I'm not sure if it goes here or the section beyond calculus, so I'm just putting it here because it doesn't involve any calculus.(adsbygoogle = window.adsbygoogle || []).push({});

1. The problem statement, all variables and given/known data

Suppose that (a,b)=1 [Greatest Common Divisor=1] and (a,c)=1. Does (bc, a)=1?

2. Relevant equations

(a,b)=d=au+bv, where u and v are integers and d is the greatest common divisor of a and b.

3. The attempt at a solution

OK, so I'm taking both of the facts I already know, that (a,b)=1 and (a,c)=1 and turning them into a useful equation:

1=au+bv, and 1=am+cn where u,v,m, and n are all integers. I know that my end goal is to find a(q)+bc(r)=1 However, I can't seem to find a way to get there. The closest I've gotten is by setting the two equal:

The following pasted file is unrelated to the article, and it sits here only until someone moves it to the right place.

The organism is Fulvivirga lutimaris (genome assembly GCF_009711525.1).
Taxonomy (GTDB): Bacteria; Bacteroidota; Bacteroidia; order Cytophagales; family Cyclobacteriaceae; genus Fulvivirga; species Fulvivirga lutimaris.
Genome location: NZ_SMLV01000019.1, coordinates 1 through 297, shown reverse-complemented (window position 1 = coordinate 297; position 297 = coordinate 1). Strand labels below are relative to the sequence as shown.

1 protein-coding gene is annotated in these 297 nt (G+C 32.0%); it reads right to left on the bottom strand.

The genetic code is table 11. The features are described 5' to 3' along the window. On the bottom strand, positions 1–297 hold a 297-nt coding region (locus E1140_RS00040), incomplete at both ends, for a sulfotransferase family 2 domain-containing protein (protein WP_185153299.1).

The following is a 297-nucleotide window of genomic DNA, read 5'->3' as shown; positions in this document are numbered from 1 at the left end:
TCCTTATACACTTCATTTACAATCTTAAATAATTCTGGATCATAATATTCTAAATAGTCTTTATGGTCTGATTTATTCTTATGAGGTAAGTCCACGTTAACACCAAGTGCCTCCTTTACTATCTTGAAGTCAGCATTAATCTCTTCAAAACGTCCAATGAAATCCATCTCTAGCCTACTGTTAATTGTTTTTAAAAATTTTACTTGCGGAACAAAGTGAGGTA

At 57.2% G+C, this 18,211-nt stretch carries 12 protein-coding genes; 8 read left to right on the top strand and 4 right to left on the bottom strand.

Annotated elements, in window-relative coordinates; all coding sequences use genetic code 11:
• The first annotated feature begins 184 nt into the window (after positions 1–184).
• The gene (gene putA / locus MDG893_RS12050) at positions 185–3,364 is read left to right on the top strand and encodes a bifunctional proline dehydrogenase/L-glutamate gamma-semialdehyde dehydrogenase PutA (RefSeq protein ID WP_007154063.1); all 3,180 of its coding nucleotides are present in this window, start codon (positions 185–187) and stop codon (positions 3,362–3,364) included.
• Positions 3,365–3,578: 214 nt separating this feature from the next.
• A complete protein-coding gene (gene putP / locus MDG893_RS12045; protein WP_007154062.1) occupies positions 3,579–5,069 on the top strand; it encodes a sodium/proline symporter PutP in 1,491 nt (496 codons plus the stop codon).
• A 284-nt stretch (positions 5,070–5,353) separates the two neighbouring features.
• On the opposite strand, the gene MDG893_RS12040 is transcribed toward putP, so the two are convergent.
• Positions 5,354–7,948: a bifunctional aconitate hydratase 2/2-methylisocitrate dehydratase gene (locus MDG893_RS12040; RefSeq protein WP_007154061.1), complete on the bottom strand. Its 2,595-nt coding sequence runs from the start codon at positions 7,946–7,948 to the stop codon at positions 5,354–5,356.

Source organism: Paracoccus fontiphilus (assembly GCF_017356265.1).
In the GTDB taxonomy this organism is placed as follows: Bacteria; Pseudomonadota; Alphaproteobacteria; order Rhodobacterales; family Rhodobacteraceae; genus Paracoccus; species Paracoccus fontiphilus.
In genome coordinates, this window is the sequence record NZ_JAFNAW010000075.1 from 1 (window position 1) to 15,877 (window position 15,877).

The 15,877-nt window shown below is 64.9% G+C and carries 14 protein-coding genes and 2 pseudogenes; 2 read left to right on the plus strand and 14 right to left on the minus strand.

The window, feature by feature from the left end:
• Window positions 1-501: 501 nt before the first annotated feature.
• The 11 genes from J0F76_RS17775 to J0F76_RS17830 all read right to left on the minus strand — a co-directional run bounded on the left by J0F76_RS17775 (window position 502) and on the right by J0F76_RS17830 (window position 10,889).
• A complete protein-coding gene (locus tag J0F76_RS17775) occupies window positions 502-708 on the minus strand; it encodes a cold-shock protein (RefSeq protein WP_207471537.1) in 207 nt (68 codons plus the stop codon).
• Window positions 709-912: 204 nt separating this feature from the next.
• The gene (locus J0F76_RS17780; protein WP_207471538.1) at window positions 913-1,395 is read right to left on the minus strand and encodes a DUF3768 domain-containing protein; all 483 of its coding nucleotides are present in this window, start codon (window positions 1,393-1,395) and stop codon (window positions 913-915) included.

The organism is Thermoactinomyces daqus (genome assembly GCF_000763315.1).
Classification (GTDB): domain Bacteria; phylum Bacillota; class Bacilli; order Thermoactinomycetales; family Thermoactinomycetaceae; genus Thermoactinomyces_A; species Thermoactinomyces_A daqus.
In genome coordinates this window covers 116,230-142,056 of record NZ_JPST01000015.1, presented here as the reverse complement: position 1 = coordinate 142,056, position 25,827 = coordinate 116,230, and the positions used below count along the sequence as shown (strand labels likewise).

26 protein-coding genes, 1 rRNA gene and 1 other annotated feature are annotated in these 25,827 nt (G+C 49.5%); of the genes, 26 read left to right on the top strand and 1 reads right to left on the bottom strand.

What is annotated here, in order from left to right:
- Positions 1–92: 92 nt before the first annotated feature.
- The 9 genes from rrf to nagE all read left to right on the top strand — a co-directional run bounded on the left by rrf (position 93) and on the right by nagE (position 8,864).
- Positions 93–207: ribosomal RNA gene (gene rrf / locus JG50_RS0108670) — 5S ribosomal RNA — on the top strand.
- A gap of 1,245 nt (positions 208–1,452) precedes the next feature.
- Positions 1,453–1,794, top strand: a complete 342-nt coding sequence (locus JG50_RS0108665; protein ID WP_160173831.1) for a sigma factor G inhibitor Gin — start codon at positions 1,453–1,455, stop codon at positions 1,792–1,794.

au+bv=am+cn, and them multiplying by bc to get:

abcu-abcm=bc^{2}n+b^{2}cv

Then I factor and move them to the same side to find:

0=a(bcm-bcu)+bc(cn+bv)

Which is not what I need.

Am I going about this the completely wrong way? I have a feeling I'm mistaking a basic part of the proof, as a similar problem is also giving me trouble.

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# Homework Help: Proofs Involving Greatest Common Divisors

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